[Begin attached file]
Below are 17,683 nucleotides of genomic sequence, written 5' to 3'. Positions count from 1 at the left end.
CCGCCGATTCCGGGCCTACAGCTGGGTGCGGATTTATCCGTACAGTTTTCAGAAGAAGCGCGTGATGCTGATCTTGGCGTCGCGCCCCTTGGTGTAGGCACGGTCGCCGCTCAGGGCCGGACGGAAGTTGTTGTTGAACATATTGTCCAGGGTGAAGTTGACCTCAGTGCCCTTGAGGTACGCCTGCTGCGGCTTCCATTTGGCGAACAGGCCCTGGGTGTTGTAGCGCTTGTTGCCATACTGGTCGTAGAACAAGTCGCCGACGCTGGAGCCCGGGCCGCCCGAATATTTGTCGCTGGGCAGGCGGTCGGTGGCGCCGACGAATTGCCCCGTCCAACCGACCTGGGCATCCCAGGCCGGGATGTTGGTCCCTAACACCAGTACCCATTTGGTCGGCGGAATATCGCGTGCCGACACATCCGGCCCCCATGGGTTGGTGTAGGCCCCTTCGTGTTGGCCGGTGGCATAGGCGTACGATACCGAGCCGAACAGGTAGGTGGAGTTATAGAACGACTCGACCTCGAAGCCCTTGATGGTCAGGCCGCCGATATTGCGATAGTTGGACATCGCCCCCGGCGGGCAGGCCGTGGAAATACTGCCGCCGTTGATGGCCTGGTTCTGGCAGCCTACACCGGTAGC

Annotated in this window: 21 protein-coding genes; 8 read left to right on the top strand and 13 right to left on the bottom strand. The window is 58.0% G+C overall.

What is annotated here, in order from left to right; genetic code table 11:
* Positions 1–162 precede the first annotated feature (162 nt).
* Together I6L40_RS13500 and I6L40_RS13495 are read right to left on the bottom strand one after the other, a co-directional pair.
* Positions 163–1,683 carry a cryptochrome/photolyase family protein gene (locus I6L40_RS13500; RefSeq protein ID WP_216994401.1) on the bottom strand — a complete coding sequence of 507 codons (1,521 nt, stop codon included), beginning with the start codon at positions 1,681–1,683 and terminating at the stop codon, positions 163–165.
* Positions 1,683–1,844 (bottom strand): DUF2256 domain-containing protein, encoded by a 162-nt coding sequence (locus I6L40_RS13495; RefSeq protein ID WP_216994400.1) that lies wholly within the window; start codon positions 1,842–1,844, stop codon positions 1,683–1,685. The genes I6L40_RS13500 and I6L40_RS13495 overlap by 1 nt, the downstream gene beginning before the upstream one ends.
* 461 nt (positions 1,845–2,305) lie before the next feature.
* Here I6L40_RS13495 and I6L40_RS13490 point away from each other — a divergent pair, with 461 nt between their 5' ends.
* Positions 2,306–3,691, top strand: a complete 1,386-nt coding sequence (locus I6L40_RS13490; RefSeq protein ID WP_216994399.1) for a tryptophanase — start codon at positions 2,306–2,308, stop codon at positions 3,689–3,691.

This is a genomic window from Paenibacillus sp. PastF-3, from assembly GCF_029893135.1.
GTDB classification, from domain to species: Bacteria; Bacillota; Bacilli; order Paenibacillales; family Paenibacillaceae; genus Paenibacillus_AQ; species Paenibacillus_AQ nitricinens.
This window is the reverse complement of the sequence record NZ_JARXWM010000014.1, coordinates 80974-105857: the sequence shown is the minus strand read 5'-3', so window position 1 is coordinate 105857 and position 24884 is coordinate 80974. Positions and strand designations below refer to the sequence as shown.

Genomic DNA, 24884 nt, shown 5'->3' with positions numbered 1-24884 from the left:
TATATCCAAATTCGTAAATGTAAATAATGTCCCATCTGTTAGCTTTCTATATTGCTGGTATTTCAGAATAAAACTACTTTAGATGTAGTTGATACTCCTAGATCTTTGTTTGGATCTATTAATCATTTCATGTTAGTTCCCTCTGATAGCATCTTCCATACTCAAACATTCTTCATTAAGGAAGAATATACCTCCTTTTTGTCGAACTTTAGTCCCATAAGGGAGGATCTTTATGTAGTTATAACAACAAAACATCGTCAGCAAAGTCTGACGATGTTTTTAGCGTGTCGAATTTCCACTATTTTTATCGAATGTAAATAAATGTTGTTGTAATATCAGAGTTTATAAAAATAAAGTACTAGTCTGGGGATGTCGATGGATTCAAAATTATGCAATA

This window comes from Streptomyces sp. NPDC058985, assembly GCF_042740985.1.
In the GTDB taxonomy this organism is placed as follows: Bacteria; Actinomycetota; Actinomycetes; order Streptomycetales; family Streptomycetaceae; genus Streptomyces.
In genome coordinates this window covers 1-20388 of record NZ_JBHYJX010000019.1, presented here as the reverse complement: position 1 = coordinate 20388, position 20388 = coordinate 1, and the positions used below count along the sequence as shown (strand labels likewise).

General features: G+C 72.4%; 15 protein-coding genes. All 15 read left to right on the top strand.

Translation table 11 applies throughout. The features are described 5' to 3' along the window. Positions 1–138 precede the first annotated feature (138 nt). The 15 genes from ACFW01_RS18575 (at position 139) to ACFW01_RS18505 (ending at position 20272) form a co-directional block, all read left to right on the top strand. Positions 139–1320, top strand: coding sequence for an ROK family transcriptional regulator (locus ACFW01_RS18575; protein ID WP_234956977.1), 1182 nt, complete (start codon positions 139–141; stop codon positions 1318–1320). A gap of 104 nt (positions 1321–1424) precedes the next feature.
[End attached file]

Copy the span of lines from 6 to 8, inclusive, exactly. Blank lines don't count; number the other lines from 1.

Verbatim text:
* Together I6L40_RS13500 and I6L40_RS13495 are read right to left on the bottom strand one after the other, a co-directional pair.
* Positions 163–1,683 carry a cryptochrome/photolyase family protein gene (locus I6L40_RS13500; RefSeq protein ID WP_216994401.1) on the bottom strand — a complete coding sequence of 507 codons (1,521 nt, stop codon included), beginning with the start codon at positions 1,681–1,683 and terminating at the stop codon, positions 163–165.
* Positions 1,683–1,844 (bottom strand): DUF2256 domain-containing protein, encoded by a 162-nt coding sequence (locus I6L40_RS13495; RefSeq protein ID WP_216994400.1) that lies wholly within the window; start codon positions 1,842–1,844, stop codon positions 1,683–1,685. The genes I6L40_RS13500 and I6L40_RS13495 overlap by 1 nt, the downstream gene beginning before the upstream one ends.